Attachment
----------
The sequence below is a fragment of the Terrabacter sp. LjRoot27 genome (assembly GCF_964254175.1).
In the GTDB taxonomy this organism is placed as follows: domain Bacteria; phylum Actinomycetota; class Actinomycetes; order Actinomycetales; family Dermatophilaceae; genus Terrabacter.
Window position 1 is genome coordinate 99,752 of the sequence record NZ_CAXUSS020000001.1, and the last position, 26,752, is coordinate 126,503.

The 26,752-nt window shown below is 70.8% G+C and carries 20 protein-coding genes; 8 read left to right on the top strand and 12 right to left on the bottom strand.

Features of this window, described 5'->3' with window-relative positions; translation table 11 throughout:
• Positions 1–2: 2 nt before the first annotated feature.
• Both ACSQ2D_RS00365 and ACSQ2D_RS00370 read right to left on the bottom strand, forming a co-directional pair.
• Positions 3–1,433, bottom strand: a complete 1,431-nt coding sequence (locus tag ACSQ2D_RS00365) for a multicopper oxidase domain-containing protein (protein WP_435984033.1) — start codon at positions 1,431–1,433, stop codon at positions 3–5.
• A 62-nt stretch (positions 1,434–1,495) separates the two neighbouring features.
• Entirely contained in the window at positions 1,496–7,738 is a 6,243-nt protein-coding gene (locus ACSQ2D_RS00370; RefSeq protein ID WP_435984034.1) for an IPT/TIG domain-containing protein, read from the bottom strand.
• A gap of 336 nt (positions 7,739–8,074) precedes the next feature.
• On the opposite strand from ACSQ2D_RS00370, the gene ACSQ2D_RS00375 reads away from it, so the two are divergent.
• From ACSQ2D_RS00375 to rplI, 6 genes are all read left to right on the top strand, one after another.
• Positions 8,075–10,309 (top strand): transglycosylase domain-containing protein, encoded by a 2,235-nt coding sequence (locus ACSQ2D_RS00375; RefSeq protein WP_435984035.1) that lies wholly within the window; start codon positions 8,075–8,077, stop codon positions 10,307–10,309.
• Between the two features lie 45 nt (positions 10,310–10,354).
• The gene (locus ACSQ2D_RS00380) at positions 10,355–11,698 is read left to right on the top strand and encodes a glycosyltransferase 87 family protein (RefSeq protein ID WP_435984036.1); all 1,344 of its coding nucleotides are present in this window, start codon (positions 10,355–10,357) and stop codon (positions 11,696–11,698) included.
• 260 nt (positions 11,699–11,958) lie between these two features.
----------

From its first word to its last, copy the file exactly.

The sequence below is a fragment of the Terrabacter sp. LjRoot27 genome (assembly GCF_964254175.1).
In the GTDB taxonomy this organism is placed as follows: domain Bacteria; phylum Actinomycetota; class Actinomycetes; order Actinomycetales; family Dermatophilaceae; genus Terrabacter.
Window position 1 is genome coordinate 99,752 of the sequence record NZ_CAXUSS020000001.1, and the last position, 26,752, is coordinate 126,503.

The 26,752-nt window shown below is 70.8% G+C and carries 20 protein-coding genes; 8 read left to right on the top strand and 12 right to left on the bottom strand.

Features of this window, described 5'->3' with window-relative positions; translation table 11 throughout:
• Positions 1–2: 2 nt before the first annotated feature.
• Both ACSQ2D_RS00365 and ACSQ2D_RS00370 read right to left on the bottom strand, forming a co-directional pair.
• Positions 3–1,433, bottom strand: a complete 1,431-nt coding sequence (locus tag ACSQ2D_RS00365) for a multicopper oxidase domain-containing protein (protein WP_435984033.1) — start codon at positions 1,431–1,433, stop codon at positions 3–5.
• A 62-nt stretch (positions 1,434–1,495) separates the two neighbouring features.
• Entirely contained in the window at positions 1,496–7,738 is a 6,243-nt protein-coding gene (locus ACSQ2D_RS00370; RefSeq protein ID WP_435984034.1) for an IPT/TIG domain-containing protein, read from the bottom strand.
• A gap of 336 nt (positions 7,739–8,074) precedes the next feature.
• On the opposite strand from ACSQ2D_RS00370, the gene ACSQ2D_RS00375 reads away from it, so the two are divergent.
• From ACSQ2D_RS00375 to rplI, 6 genes are all read left to right on the top strand, one after another.
• Positions 8,075–10,309 (top strand): transglycosylase domain-containing protein, encoded by a 2,235-nt coding sequence (locus ACSQ2D_RS00375; RefSeq protein WP_435984035.1) that lies wholly within the window; start codon positions 8,075–8,077, stop codon positions 10,307–10,309.
• Between the two features lie 45 nt (positions 10,310–10,354).
• The gene (locus ACSQ2D_RS00380) at positions 10,355–11,698 is read left to right on the top strand and encodes a glycosyltransferase 87 family protein (RefSeq protein ID WP_435984036.1); all 1,344 of its coding nucleotides are present in this window, start codon (positions 10,355–10,357) and stop codon (positions 11,696–11,698) included.
• 260 nt (positions 11,699–11,958) lie between these two features.